The Devastating Consequences Of Not Writing A Will Before You Die

Most people are aware of how important it is to have a last will and testament.

However, a surprisingly high number of people in the UK still don’t have one.

A 2016 survey found that almost 60% of people in the UK did not have a written will and would be relying on the UK government’s intestacy rules to distribute their assets.

Relying on the government to distribute your assets is clearly a mistake, as they will have no understanding of your final wishes.

This can lead to some devastating consequences that affect your legacy and cause conflict between your loved ones.

What are intestacy rules?

If a person dies without leaving a will, the government uses a set of rules to determine where their assets go, called the “rules of intestacy”.

Only married partners, civil partners, and certain family members can inherit assets under these rules.

The rules of intestacy will also be applied if your will is not considered valid.

Married and civil partners must still be in a relationship with the deceased at the time of death to inherit any assets.

Cohabiting partners (common-law partners) cannot inherit assets under intestacy rules.

Other people who will never inherit under intestacy rules include:

  • Unmarried partners
  • Lesbian or gay partners not in a civil partnership
  • Relations by marriage
  • Close friends
  • Carers

Even if these individuals are very close to the deceased, they will still receive nothing under the rules of intestacy.

If there are no surviving relatives who can inherit under the rules of intestacy, the estate will be given to the Crown under a rule called bona vacantia.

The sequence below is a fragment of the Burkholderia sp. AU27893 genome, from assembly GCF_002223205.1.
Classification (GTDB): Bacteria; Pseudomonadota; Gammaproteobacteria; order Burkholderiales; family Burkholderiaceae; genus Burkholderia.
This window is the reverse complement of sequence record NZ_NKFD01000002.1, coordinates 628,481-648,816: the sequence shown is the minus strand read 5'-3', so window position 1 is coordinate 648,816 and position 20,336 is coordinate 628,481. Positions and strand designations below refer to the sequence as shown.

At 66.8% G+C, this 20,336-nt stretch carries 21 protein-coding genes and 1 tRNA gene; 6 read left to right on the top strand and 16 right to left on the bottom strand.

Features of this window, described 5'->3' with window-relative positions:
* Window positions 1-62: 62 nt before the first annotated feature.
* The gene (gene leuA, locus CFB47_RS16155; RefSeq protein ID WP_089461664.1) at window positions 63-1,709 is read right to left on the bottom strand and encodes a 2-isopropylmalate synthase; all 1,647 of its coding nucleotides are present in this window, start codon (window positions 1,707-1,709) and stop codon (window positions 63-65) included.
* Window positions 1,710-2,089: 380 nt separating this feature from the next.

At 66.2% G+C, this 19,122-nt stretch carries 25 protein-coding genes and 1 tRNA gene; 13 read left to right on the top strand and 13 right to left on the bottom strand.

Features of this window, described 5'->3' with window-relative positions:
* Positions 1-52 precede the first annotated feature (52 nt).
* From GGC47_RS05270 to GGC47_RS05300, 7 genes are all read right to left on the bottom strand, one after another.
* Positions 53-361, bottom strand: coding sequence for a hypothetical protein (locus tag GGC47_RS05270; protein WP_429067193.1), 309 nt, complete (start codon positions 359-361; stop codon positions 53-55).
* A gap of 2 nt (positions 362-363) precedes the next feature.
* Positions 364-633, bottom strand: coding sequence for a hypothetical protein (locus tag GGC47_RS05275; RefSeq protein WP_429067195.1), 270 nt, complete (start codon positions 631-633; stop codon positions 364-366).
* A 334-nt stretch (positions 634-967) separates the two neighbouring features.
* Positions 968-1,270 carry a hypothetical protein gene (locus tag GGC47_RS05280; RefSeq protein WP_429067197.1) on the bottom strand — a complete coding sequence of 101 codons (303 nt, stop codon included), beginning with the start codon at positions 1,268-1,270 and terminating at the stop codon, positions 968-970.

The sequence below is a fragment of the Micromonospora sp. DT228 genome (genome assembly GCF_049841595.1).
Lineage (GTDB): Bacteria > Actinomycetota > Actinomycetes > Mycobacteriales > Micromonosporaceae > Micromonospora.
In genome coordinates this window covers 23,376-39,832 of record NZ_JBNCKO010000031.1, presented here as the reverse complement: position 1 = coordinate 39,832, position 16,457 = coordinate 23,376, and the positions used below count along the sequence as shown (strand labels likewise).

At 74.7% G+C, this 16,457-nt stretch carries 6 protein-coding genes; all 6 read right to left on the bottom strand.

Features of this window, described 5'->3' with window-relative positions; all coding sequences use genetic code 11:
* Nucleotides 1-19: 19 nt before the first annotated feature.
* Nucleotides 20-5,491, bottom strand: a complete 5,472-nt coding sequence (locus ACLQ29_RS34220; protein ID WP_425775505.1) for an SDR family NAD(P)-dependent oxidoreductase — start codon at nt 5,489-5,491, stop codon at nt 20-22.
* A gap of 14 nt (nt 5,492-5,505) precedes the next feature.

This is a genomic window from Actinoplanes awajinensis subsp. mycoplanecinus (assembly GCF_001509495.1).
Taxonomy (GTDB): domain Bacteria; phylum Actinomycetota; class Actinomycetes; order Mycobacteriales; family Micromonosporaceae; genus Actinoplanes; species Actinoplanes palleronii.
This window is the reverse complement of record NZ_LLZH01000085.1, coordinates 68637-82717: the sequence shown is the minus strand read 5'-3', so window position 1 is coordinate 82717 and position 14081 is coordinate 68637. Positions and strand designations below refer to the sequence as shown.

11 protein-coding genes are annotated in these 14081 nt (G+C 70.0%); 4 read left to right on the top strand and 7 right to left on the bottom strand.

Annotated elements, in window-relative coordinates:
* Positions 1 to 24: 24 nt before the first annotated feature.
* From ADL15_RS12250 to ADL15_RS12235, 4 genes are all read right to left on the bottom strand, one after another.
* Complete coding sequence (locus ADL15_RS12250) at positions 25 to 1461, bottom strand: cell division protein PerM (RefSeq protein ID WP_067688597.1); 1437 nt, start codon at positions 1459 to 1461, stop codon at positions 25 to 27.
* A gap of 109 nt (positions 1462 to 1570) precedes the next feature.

You can visit this link to learn more about the rules of intestacy.

The negative consequences of not having a will

There are many different negative consequences that may occur if you do not have a will and intestacy rules are applied to your estate, including:

Potential conflict between family members

If you don’t have a will in place, the government will decide which family members are eligible for a share of your assets.

This can lead to some of your relatives not receiving a share of your assets, even if they were very close to you and helped you financially during your life.

There may also be squabbling about who should receive specific items that are particularly valuable or which have emotional significance for certain members of the family.

These squabbles are exacerbated by the grief that everyone is feeling and may lead to lifelong grudges between family members.

Your partner could lose their home

If you haven’t married your partner or entered into a civil partnership, they will not be eligible for a share of your estate.

This is the case even if they have been sharing a home with your partner.

Your estate will go directly to your children or to another relative in the family — forcing your partner to leave the comfort of the home they have enjoyed for many years.

You may lose control of who looks after your children

Writing a will isn’t just about deciding where your assets go.